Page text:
Wednesday, 27 March 2013

Selling your own patterns?

Where do you get your inspiration to design your quilts or quilt blocks?

I've read and watched quite a lot of blogs and videos and most mention that they get their ideas or are inspired from nature, architecture, other quilters and even other quilts.

I am now quilting for a year, so the concept of designing something entirely new and different is a bit confusing to me.  What makes it YOURS?

Here are two examples of quilts I've made, one from a single block tutorial, the other my own applique blocks, and sampler blocks.

1.  My Purple Diamond quilt was made using a single block tutorial.  Obviously the block itself is not my design, but the layout of this quilt was not done using a pattern.  The fabric and colour placement was my own, so the question is, can I write a pattern, slap my name on it and sell it?

Purple Diamond Quilt
2.  Gone Golfing - Back Maybe was inspired by my Dad's love of golfing.  Three of the blocks I had made was from a book called 'The Essential Sampler Quilt Book' by Lynne Edwards.  The HST (half square triangle) block I made up as I went along.  The rest of the quilt blocks are done using applique and are from what I have drawn up myself.  So again the question is, 'Is this quilt my own design, can I write a pattern and sell it'?

Gone Golfing - Back Maybe
Here is another example of a Half Square Triange BOM by Jenny Baker she had in 2012.  At the time while participating in the BOM she posted free tutorials every month.  Now you can buy the pattern for that quilt and is available on her blog.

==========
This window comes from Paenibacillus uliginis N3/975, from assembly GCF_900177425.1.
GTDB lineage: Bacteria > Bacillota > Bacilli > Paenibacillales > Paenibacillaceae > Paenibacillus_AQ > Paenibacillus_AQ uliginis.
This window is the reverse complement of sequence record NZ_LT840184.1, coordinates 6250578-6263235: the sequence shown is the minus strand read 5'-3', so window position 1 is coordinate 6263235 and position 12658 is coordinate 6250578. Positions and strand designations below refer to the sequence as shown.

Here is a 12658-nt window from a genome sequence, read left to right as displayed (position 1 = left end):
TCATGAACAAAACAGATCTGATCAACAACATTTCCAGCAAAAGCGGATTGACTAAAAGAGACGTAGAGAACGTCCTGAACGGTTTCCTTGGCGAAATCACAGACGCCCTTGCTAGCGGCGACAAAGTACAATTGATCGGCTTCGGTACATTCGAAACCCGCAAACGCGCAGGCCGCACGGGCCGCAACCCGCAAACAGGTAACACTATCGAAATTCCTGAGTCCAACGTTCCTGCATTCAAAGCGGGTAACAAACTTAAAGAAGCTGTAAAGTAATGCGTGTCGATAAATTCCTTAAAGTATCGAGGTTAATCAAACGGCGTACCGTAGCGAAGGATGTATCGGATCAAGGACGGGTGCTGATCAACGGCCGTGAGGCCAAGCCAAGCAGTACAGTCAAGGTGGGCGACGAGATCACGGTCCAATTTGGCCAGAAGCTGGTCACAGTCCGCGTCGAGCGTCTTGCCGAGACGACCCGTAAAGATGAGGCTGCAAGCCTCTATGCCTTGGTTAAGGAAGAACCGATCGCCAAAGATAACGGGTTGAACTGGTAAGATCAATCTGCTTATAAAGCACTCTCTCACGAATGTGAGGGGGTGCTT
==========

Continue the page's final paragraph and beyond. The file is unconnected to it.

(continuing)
I need to get this question answered, 'When can I write a pattern for a quilt or quilt block and sell it?'

Another reason I'm asking this, is that I've come up with a quilt block that I've designed myself, the inspiration was from craft paper.  I have not copied the design exactly and have changed the layout just a bit.  I want to write a pattern for this block but want to know the do's and don't first.

Your input will be very helpful, please share your experience and advice!

I am linking up to WIP Wednesdays @ Freshly Pieced.

Happy quilting.


Emma said...

Here's my take on it. For the top quilt, given the block itself is not original to the place you found it, provided you wrote your own instructions, then yes, you could. For the second quilt, it would depend on the level of originality of the block designs you took from the book. If they're traditional blocks, or minor variations on traditional blocks, then you're probably ok, but if the author of the book has drawn them herself, it's probably not right to take them and use them in your own pattern. Either way, you'd have to write the instructions yourself, not copy existing words.

Karin said...

Hi...this is very tricky. Remember my baby quilt. I was going to sell that pattern. When I researched this further I found that the block also goes by another name and that there was a free pattern on the internet...felt very defeated, I must say. I decided to put the pattern up for free as well now. To your first question: you need to find out whether the block is in the public domain (which it probably is), then you need to do some research to find whether anyone else has put up a quilt like that. And then it goes into the hair splitting...because one could argue that it is your own given that yours will be a different quilt as you used your own colours etc. Similarly to my baby quilt...the quilt I found was essentially the same, however was in different colours and had a border. However it was essentially the same design and I thought it would be slightly unethical to put this up for sale if people could grab it for free from the net.